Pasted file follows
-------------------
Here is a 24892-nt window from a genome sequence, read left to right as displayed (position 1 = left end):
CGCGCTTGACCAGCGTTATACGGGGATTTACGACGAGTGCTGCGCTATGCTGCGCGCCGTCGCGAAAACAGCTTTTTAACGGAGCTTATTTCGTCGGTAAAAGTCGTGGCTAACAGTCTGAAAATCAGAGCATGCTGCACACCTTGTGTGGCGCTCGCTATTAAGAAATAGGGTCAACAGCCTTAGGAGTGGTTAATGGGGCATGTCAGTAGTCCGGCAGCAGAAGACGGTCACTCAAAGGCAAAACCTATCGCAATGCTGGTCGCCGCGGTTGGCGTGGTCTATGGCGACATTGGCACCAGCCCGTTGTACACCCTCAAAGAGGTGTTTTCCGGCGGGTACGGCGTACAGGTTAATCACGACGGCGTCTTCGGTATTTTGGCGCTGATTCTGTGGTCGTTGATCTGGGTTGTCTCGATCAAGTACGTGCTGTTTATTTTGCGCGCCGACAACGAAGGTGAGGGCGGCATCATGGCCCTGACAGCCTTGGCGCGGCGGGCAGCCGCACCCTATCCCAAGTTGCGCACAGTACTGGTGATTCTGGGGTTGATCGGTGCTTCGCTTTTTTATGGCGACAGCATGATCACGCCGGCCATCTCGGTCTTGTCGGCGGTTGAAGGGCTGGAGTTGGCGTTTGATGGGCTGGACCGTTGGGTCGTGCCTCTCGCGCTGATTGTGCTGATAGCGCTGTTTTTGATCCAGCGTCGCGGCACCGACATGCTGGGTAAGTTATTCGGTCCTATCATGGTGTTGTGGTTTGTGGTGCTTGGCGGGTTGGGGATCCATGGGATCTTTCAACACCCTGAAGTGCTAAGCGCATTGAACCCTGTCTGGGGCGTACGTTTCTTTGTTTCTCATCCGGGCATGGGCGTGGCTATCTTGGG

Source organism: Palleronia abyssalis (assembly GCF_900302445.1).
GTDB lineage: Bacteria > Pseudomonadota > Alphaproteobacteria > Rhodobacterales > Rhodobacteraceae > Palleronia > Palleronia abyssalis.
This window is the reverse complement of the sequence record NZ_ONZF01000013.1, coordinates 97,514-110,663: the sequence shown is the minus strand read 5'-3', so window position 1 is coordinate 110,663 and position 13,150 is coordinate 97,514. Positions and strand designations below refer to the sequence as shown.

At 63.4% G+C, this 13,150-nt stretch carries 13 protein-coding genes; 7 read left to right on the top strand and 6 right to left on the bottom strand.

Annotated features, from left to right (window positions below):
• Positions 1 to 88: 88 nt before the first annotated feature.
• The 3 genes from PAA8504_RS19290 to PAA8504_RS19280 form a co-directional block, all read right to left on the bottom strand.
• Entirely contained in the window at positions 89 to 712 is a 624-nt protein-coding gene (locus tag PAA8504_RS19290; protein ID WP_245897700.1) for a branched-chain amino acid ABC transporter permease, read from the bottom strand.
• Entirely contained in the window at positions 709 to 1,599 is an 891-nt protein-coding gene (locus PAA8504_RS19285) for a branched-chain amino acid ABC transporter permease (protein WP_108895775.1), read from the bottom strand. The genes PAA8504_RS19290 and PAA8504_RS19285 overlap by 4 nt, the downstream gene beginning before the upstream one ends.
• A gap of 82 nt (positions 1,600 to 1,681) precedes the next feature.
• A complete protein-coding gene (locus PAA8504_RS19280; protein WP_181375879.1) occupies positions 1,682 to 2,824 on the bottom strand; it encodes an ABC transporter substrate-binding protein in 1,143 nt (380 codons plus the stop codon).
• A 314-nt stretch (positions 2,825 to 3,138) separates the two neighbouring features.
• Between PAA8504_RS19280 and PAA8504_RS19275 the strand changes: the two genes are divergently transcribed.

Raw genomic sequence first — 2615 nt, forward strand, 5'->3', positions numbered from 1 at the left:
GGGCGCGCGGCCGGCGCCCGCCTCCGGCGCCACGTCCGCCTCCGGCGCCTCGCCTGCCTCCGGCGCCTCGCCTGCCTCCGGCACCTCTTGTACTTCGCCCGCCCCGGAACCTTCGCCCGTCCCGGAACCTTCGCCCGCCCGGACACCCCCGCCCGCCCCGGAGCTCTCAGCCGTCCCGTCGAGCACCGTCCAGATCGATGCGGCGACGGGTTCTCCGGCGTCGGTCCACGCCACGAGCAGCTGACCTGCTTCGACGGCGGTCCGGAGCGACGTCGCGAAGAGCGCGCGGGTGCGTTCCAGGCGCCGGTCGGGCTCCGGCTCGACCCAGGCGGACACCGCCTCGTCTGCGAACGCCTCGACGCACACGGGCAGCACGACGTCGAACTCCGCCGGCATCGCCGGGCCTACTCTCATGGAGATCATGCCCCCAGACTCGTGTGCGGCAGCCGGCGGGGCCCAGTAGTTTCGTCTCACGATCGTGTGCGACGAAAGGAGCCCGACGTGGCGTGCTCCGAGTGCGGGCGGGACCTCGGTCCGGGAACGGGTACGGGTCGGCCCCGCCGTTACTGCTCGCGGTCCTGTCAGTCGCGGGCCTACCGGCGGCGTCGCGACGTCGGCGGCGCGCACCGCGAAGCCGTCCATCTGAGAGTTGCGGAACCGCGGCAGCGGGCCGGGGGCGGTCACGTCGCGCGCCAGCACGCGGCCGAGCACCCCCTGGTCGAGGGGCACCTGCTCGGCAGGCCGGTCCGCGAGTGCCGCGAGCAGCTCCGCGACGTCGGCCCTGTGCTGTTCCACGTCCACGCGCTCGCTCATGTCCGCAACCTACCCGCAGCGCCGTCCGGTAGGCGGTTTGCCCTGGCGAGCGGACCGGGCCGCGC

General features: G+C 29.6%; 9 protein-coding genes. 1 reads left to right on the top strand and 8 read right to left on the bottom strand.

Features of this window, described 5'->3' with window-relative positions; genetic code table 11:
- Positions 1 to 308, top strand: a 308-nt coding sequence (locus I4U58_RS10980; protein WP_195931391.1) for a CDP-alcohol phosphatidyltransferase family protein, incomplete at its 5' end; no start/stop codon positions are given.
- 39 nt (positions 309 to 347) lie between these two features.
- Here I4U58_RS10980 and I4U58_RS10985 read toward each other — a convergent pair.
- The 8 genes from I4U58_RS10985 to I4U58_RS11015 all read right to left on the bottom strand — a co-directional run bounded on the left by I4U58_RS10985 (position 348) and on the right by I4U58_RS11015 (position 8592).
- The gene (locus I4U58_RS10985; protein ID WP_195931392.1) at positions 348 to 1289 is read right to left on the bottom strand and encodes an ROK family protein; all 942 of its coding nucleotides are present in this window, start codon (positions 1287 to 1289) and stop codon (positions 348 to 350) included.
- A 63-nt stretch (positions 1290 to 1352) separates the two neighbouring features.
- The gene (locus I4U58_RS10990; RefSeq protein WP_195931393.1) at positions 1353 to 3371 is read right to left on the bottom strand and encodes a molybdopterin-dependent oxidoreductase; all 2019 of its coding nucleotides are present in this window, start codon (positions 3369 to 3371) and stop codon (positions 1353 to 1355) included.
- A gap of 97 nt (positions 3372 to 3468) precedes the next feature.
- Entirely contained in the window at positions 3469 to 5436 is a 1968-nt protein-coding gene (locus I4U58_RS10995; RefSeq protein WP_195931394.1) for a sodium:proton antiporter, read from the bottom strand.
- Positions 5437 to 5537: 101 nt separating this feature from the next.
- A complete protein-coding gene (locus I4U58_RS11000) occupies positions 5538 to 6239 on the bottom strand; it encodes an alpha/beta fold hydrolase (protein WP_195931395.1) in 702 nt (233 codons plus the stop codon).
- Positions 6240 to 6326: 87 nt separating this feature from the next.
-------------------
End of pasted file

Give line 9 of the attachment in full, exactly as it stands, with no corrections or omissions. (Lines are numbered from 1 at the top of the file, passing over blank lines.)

• The 3 genes from PAA8504_RS19290 to PAA8504_RS19280 form a co-directional block, all read right to left on the bottom strand.